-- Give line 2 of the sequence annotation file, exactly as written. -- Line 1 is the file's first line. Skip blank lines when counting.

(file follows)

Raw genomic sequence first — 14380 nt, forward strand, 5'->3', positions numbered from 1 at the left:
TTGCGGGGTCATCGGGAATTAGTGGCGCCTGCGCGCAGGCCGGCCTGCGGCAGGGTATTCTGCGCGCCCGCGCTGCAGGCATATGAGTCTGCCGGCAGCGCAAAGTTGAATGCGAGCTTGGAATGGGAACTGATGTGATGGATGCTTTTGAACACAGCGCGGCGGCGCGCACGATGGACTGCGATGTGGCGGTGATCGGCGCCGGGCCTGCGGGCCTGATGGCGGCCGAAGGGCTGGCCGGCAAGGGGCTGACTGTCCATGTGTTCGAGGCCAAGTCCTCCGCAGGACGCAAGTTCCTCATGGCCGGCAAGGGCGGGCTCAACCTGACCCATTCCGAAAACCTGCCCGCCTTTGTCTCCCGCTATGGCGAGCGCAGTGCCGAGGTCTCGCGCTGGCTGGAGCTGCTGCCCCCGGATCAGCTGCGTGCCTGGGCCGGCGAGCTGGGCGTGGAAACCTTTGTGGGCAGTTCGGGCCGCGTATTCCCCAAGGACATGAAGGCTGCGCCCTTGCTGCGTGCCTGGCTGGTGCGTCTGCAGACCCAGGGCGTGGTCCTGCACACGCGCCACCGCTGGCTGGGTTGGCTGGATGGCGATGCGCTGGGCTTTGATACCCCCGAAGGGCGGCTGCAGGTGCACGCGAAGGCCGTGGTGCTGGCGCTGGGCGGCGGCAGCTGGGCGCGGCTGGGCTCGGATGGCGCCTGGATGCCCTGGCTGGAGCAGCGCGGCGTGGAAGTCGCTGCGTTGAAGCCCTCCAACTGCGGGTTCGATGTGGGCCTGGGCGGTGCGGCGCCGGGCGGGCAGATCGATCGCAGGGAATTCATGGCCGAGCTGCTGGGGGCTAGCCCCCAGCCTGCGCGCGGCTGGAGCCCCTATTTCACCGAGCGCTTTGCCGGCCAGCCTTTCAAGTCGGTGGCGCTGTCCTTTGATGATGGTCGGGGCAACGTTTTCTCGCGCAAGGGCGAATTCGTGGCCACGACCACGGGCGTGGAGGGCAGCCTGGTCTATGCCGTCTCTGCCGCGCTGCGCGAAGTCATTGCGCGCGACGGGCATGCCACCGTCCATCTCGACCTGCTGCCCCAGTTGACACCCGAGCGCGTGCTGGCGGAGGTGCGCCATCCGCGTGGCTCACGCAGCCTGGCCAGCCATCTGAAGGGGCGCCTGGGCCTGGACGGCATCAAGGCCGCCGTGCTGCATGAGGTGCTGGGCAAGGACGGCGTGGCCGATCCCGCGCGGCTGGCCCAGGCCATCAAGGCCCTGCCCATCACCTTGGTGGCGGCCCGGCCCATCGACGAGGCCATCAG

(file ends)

TTGCGGGGTCATCGGGAATTAGTGGCGCCTGCGCGCAGGCCGGCCTGCGGCAGGGTATTCTGCGCGCCCGCGCTGCAGGCATATGAGTCTGCCGGCAGCGCAAAGTTGAATGCGAGCTTGGAATGGGAACTGATGTGATGGATGCTTTTGAACACAGCGCGGCGGCGCGCACGATGGACTGCGATGTGGCGGTGATCGGCGCCGGGCCTGCGGGCCTGATGGCGGCCGAAGGGCTGGCCGGCAAGGGGCTGACTGTCCATGTGTTCGAGGCCAAGTCCTCCGCAGGACGCAAGTTCCTCATGGCCGGCAAGGGCGGGCTCAACCTGACCCATTCCGAAAACCTGCCCGCCTTTGTCTCCCGCTATGGCGAGCGCAGTGCCGAGGTCTCGCGCTGGCTGGAGCTGCTGCCCCCGGATCAGCTGCGTGCCTGGGCCGGCGAGCTGGGCGTGGAAACCTTTGTGGGCAGTTCGGGCCGCGTATTCCCCAAGGACATGAAGGCTGCGCCCTTGCTGCGTGCCTGGCTGGTGCGTCTGCAGACCCAGGGCGTGGTCCTGCACACGCGCCACCGCTGGCTGGGTTGGCTGGATGGCGATGCGCTGGGCTTTGATACCCCCGAAGGGCGGCTGCAGGTGCACGCGAAGGCCGTGGTGCTGGCGCTGGGCGGCGGCAGCTGGGCGCGGCTGGGCTCGGATGGCGCCTGGATGCCCTGGCTGGAGCAGCGCGGCGTGGAAGTCGCTGCGTTGAAGCCCTCCAACTGCGGGTTCGATGTGGGCCTGGGCGGTGCGGCGCCGGGCGGGCAGATCGATCGCAGGGAATTCATGGCCGAGCTGCTGGGGGCTAGCCCCCAGCCTGCGCGCGGCTGGAGCCCCTATTTCACCGAGCGCTTTGCCGGCCAGCCTTTCAAGTCGGTGGCGCTGTCCTTTGATGATGGTCGGGGCAACGTTTTCTCGCGCAAGGGCGAATTCGTGGCCACGACCACGGGCGTGGAGGGCAGCCTGGTCTATGCCGTCTCTGCCGCGCTGCGCGAAGTCATTGCGCGCGACGGGCATGCCACCGTCCATCTCGACCTGCTGCCCCAGTTGACACCCGAGCGCGTGCTGGCGGAGGTGCGCCATCCGCGTGGCTCACGCAGCCTGGCCAGCCATCTGAAGGGGCGCCTGGGCCTGGACGGCATCAAGGCCGCCGTGCTGCATGAGGTGCTGGGCAAGGACGGCGTGGCCGATCCCGCGCGGCTGGCCCAGGCCATCAAGGCCCTGCCCATCACCTTGGTGGCGGCCCGGCCCATCGACGAGGCCATCAG